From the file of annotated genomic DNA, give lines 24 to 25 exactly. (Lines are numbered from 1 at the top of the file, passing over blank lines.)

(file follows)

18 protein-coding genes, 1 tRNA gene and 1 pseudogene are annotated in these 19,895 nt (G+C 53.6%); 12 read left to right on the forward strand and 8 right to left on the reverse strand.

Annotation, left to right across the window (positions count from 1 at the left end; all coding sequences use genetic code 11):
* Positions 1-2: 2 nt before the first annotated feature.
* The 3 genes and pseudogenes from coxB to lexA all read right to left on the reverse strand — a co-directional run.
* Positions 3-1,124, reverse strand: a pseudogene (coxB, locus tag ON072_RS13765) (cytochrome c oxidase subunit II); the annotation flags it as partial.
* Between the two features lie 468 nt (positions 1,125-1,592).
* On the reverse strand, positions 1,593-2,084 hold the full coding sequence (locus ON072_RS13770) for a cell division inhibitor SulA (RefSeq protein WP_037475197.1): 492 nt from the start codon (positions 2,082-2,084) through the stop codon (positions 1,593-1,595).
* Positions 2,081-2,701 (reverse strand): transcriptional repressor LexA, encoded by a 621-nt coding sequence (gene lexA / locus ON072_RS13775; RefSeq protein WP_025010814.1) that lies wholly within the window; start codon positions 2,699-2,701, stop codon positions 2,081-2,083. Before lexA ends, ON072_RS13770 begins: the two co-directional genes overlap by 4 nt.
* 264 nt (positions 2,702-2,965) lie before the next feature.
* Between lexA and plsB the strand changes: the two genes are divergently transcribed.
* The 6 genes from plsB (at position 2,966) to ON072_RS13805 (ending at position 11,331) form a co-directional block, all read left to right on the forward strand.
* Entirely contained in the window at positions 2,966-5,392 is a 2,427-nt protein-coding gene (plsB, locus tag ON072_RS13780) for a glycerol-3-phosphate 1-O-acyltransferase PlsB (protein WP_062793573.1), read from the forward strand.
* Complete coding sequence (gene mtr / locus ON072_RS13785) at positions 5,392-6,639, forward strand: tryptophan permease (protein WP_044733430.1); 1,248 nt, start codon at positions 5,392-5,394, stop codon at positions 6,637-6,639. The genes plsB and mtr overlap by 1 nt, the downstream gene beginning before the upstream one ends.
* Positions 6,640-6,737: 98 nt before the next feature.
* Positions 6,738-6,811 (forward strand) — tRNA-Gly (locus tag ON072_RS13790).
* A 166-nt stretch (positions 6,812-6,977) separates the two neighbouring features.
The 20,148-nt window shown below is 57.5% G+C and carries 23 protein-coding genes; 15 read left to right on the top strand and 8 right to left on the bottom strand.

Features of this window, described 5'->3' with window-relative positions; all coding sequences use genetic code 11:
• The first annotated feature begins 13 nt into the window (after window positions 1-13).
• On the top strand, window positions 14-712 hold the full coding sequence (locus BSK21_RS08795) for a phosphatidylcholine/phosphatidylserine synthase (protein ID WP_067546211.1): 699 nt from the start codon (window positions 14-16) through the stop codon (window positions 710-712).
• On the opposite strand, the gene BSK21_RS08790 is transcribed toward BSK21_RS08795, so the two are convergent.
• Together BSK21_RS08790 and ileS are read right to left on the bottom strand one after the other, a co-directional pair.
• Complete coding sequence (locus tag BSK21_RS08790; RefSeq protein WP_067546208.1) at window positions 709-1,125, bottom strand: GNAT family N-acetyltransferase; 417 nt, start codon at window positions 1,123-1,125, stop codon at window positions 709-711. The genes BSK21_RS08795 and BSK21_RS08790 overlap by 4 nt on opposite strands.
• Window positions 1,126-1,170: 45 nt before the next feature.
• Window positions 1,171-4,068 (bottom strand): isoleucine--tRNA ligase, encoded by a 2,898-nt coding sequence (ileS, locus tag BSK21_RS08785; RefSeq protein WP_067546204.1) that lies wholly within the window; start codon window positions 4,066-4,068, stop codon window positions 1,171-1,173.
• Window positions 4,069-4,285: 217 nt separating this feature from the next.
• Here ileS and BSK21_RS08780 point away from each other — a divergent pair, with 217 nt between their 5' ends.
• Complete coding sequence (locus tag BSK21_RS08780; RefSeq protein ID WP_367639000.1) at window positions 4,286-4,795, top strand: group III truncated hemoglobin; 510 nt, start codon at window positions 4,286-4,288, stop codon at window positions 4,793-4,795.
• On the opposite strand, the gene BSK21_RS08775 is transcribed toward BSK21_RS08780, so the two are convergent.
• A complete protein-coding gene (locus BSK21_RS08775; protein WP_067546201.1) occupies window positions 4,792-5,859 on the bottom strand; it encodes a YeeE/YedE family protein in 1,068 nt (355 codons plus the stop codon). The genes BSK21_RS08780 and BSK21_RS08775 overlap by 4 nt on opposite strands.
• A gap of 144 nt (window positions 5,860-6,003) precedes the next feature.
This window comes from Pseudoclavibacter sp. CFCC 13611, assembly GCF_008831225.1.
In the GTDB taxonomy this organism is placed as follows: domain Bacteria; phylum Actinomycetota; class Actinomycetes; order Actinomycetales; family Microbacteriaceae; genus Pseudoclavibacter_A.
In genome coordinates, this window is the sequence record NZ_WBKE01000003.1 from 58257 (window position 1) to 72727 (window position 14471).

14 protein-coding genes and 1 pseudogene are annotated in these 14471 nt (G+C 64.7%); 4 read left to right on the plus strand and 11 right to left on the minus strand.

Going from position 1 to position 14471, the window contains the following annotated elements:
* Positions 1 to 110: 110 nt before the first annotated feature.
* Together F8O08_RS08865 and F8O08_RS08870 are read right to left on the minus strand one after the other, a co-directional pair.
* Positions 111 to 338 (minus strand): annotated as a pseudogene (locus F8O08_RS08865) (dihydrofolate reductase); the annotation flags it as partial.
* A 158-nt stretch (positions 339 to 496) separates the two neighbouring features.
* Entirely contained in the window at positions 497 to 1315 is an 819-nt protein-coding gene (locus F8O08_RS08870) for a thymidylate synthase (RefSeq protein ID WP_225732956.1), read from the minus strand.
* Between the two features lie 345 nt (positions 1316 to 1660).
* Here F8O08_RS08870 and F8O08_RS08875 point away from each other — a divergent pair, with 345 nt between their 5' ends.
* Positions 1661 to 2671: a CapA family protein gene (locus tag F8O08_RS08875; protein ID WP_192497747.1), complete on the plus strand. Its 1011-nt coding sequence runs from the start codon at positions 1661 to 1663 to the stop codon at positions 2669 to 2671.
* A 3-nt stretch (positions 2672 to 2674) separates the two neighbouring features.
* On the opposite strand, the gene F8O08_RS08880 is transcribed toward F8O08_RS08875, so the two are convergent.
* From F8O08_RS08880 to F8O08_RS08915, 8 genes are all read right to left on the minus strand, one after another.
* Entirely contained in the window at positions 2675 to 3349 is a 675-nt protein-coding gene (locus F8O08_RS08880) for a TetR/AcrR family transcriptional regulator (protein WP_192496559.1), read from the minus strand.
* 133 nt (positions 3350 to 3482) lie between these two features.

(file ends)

• Window positions 1,126-1,170: 45 nt before the next feature.
• Window positions 1,171-4,068 (bottom strand): isoleucine--tRNA ligase, encoded by a 2,898-nt coding sequence (ileS, locus tag BSK21_RS08785; RefSeq protein WP_067546204.1) that lies wholly within the window; start codon window positions 4,066-4,068, stop codon window positions 1,171-1,173.